SoCal NAF-Biz Water Management in California

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Water Management in California. What can California learn from other Nations (The Netherlands)? 

The Netherland-America Foundation SoCal Chapter organized a panel discussion on Water Management in California at the Los Angeles Cleantech Incubator own July 28th 2016. The purpose of this event was to address the current water crisis that we are facing in California due to the severe drought and the ever-changing climate and how we can reverse the effects of the drought. Therefore we invited the following panel members to examine the cause and effect of the current drought in California and to produce solutions: John Morris, John has over 50 years experience in planning and designing water and wastewater facilities. Liz Crosson -M.S. in Biology/Environmental Education current Water policy advisor for the Mayor’s Office Los Angeles, David Pettijohn – M.S. in Civil Engineering from the University of Arizona. and current Director of Water Resources with the LADWP. Nancy Sutley – M.S. in Public Policy from Harvard and Chief Sustainability and Economic Development Officer for the LADWP. Peter Wijsman Master degree in International Land and Water Management from the University of Wageningen (The Netherlands).

The event was opened by Jeff Keasberry, President of the Netherland-America Foundation and moderated by Johnny Beenes, native of the Netherlands and a member of the Netherlands American Foundation. The first speaker, Pui San Tam from the Consulate General of the Netherlands in San Francisco, gave a presentation on the several water conservation projects around the world that are being managed by the Dutch Government. These projects are key examples of how countries can protect themselves against the water coming from the ocean and how they can successfully preserve more drinking water.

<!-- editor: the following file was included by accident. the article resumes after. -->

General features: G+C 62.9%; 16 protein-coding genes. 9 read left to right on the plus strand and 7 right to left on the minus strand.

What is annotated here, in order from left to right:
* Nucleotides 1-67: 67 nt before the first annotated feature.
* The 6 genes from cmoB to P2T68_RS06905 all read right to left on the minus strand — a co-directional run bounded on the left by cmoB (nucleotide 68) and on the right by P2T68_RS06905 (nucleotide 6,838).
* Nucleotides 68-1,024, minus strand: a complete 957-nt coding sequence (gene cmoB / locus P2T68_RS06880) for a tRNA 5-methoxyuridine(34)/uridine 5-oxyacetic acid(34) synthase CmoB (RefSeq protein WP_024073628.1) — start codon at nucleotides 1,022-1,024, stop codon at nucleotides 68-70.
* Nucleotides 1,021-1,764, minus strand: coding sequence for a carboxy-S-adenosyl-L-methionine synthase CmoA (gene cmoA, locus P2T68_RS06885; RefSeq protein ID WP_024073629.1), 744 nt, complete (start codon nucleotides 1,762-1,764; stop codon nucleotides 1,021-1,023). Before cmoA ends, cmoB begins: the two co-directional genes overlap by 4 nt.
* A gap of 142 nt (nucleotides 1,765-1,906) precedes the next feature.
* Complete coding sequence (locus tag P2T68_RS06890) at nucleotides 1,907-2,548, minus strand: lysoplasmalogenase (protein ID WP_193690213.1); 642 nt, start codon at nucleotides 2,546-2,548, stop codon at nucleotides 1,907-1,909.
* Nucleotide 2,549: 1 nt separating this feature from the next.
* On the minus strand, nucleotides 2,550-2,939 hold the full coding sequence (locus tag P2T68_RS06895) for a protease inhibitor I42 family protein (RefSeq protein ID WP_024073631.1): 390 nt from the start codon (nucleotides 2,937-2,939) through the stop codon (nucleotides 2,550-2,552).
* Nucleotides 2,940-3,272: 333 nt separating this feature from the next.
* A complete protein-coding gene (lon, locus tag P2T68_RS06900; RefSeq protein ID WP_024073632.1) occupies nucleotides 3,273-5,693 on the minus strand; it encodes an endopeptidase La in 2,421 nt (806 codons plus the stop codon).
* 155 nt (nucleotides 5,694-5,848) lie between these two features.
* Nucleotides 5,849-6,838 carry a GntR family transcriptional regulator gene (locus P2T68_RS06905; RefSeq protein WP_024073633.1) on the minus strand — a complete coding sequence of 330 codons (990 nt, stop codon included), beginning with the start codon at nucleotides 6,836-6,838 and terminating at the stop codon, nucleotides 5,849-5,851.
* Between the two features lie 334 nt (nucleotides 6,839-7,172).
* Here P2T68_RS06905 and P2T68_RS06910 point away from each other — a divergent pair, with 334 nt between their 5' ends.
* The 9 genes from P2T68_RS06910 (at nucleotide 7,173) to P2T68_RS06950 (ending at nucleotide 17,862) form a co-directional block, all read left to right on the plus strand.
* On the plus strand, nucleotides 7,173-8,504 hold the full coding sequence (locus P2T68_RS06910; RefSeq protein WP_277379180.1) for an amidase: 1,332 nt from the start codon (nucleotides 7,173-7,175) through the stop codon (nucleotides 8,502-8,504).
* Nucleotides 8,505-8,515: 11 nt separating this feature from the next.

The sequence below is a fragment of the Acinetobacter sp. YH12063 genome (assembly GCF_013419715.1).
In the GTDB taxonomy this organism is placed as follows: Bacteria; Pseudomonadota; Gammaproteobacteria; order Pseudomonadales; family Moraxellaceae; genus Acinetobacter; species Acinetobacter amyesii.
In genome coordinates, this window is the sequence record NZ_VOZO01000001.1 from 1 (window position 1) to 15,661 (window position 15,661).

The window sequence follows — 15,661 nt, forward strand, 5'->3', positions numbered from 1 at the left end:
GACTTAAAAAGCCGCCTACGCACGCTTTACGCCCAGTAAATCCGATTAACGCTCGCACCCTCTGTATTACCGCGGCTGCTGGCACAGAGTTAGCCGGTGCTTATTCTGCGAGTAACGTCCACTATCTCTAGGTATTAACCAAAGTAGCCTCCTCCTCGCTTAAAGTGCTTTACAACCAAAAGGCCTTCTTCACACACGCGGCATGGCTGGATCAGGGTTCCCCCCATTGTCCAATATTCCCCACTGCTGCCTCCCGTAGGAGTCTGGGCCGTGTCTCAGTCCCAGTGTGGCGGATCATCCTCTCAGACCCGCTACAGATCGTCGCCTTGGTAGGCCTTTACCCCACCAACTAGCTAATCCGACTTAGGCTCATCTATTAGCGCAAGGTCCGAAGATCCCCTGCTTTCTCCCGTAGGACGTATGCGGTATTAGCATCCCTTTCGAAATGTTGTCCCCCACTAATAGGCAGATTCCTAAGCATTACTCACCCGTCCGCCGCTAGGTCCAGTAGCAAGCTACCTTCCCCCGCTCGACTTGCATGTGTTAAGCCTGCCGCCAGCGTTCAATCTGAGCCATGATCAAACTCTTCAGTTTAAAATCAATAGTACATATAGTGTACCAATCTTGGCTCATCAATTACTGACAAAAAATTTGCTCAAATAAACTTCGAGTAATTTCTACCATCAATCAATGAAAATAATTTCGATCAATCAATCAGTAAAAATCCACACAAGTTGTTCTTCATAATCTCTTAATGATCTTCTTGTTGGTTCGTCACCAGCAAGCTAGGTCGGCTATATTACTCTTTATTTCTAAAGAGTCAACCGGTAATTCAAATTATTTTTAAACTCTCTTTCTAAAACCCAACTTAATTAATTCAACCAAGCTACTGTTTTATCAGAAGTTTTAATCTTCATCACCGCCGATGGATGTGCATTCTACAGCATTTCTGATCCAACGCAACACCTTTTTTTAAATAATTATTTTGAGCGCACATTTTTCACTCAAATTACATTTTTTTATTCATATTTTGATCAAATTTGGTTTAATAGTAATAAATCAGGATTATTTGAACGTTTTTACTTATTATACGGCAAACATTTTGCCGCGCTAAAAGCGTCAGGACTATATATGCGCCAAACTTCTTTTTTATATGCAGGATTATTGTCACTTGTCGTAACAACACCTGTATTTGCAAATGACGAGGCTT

John Morris highlighted the history of water management in California and how in previous years the water preservation goals were all met. He answered the question to why we are in this situation, by stating that the Metropolitan Water District was not able to predict and envision the extreme weather change and subsequent drought that we face today due to the extreme climate changes. Liz Crosson stated that Los Angeles currently is on track towards a sustainable future. In fact, Los Angeles wants to reduce 50% of the water that is currently being imported by 2025 and by 2035 50% from all our drinking water will be sourced locally. Is that too ambitious? Considering the fact that the population in Los Angeles is growing and the climate is changing. These stats can all be tracked online via: https://performance.lacity.org. Currently the locally source water sits at 19.6% and this is on track with the budget.

According to David Pettijohn this is an ambitious number, but can be achieved. Agreed is that we need to recycle more of our wastewater, as mentioned by the audience. Singapore and The Netherlands are currently recycling their sewage sludge back into drinking water. In Singapore the government gives out free bottles of water that are branded as “NEWater” with the drinking water that is made out of sewage sludge. We can adopt their strategies over here, this will make sure that we reach out set goals for water management in Los Angeles.  Nancy Sutley discussed the projects that we are working on to make sure that our coastal drink water basins aren’t going to be affected by the rising sea levels. We need every drop of drinking water, so we need to keep our current water storage away from the sea.